Key External Project Partners

  • Bayarsaikhan Jamsranjav (National Museum of Mongolia)
  • Julien Louys (Griffith University)
  • Sebastian F.M. Breitenbach (Ruhr-Universität Bochum)
  • Andrea Picin (Max Planck Institute for Evolutionary Anthropology)
  • Paul Breeze (King’s College London)
  • Aitor Burguet-Coca (Institut Català de Paleoecologia Humana i Evolució Social)
  • Javier Sánchez-Martínez (Centre d'estudis del Patrimoni Arqueològic de la Prehistoria)
  • Anja Zander (Universität zu Köln)
  • Ian Candy (Royal Holloway, University of London)
  • Miren del Val Blanco (Centro Nacional de Investigación sobre la Evolución Humana)
  • Tierney Lu (University of Queensland)

Project Funding

Funding was provided by the Max Planck Society.

Acknowledgments

Fieldwork was conducted with the permission of the Ministry of Education, Culture, and Science for Mongolia.

Mongolian Cave and Palaeolake Project

The Mongolian Pleistocene archaeological record is relatively unknown and characterised by a few key open air sites in the north and two cave sites in the Gobi-Altai Mountains in the south. The presence of anatomically modern humans from at least 32 thousand year ago (Salkhit skull), and proximity to the Russian Altai, suggests it could be both a vital region for understanding the interactions between past species, and the survival of our species. Palaeoclimatic research has provided an initial understanding of the variability in Mongolia’s climate for the last 150 thousand years. The alternating wet and dry periods suggests that ancient lakes and rivers should have formed and disappeared.

Surveys for archaeological materials near the lake Eren Nuur, which is located inside the dunes of Mongol Els. Zoom Image
Surveys for archaeological materials near the lake Eren Nuur, which is located inside the dunes of Mongol Els.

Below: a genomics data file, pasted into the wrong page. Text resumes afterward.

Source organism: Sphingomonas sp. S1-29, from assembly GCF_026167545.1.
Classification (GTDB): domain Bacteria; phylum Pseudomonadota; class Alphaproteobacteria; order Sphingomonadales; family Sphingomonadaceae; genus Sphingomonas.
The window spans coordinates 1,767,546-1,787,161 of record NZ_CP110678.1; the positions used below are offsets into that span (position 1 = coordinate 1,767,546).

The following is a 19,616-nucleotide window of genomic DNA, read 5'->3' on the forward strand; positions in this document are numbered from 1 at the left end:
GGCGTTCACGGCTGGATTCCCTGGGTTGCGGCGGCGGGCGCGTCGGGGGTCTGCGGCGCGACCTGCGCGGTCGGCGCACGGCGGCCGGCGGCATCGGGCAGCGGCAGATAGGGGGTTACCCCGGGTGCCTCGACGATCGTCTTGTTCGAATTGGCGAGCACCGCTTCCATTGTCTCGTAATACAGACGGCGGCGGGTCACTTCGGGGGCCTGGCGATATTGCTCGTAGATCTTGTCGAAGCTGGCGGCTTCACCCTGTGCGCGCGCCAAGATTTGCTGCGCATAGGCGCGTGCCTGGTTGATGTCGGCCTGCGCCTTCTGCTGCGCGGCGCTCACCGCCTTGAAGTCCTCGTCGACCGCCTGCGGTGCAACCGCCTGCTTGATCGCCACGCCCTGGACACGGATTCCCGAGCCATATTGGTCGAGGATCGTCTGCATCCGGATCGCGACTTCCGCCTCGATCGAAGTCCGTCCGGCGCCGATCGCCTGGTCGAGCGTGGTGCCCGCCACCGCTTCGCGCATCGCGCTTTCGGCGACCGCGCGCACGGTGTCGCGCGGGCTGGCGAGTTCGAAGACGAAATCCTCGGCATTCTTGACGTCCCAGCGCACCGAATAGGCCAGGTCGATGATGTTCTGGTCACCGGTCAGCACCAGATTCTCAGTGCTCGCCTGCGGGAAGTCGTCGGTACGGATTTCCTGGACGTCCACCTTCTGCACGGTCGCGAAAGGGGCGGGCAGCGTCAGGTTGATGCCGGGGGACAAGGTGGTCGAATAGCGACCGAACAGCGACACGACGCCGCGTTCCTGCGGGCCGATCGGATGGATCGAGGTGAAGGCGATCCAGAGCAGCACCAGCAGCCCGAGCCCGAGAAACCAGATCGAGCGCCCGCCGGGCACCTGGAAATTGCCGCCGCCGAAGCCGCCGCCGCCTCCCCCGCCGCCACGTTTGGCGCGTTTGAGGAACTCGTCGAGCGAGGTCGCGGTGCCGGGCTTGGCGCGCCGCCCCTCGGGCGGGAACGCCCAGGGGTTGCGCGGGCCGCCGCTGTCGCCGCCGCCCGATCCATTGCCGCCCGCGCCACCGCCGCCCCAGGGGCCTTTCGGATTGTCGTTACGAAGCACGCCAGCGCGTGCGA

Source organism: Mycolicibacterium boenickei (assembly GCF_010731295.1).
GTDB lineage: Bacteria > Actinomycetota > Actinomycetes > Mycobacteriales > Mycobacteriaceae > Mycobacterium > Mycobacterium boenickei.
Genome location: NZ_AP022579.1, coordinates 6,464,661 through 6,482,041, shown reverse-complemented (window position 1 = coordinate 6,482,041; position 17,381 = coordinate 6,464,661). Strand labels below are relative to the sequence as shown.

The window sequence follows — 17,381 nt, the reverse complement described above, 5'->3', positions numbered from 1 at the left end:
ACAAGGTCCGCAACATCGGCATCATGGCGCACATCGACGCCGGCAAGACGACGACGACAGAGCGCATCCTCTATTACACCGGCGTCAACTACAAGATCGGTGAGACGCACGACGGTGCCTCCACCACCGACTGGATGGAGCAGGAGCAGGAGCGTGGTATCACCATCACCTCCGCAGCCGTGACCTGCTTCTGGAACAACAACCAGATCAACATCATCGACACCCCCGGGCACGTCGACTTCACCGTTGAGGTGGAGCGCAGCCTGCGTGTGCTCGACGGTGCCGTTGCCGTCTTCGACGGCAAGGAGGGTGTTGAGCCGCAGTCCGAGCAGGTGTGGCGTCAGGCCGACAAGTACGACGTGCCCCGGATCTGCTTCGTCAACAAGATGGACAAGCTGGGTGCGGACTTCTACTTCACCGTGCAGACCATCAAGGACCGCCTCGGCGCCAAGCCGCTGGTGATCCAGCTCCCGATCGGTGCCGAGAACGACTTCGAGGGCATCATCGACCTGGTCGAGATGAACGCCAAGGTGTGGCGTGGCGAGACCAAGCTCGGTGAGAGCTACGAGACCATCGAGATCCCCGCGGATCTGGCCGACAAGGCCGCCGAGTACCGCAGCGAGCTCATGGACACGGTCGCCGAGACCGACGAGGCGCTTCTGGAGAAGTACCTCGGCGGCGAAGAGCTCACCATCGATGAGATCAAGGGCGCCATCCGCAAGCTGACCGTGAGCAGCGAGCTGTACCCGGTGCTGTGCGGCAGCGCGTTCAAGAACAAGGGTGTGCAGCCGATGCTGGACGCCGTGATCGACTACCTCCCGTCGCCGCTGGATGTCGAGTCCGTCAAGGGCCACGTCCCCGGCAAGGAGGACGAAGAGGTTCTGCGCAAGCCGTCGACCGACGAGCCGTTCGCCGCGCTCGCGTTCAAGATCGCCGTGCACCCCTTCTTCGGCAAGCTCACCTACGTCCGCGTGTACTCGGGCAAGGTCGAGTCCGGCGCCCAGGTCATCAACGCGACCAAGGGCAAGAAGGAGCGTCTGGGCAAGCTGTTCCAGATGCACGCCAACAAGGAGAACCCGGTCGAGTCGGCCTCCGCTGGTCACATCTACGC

Our project the Mongolian Cave and Palaeolake Project aims to examine the Pleistocene dispersals and adaptations of the early people of Mongolia. These hunter-gatherers communities would have been largely reliant on fresh water sources and the local wildlife. At certain periods they would have had to traverse across significant environmental barriers and corridors as they wandered across Eurasia.

Palaeolake features near the current lake of Khutag Nuur Zoom Image
Palaeolake features near the current lake of Khutag Nuur

Our interdisciplinary team is surveying for archaeological sites to better understand human adaptations to fluctuating environments. Mongolia currently experiences significant sediment erosion (deflation), which often alters the integrity of archaeological sites. In our attempt to find intact archaeological sites, we targeted caves and palaeolake deposits throughout the Gobi-Altai Mountains. Neither had been thoroughly documented in the region and our surveys sought to remedy that.

In partnership with the National Museum of Mongolia, and various international colleagues, the first season of fieldwork in 2018 surveyed four different cave regions throughout the Gobi-Altai, with the discovery and recording of 30 caves. Many of these lacked sediments on their floors, but those that didn’t were excavated with their finds recorded and collected. Additionally, 8 different palaeolake deposits were found together with archaeological remains from the Late Pleistocene until the medieval period.

View from the outside of the Gazar Agui rockshelter in the Gobi Altai, Mongolia. Zoom Image
View from the outside of the Gazar Agui rockshelter in the Gobi Altai, Mongolia.

Our second expedition in 2019 has just returned from more extensive surveys of the palaeolakes identified last year. Both seasons recovered large amounts of palaeoclimatic data and archaeological material, which we hope will provide a richer understanding of Mongolia’s archaeological and environmental past.

Excavation of Nuramt Tsakhir Agui cave in the Gobi-Altai, Mongolia. Zoom Image
Excavation of Nuramt Tsakhir Agui cave in the Gobi-Altai, Mongolia.
One of the main rivers in the Gobi Altai, Zavkhan Gol. Rivers like this are sourced from melting glaciers, and were more abundant in the past but are still vital to people today. Zoom Image
One of the main rivers in the Gobi Altai, Zavkhan Gol. Rivers like this are sourced from melting glaciers, and were more abundant in the past but are still vital to people today.
 
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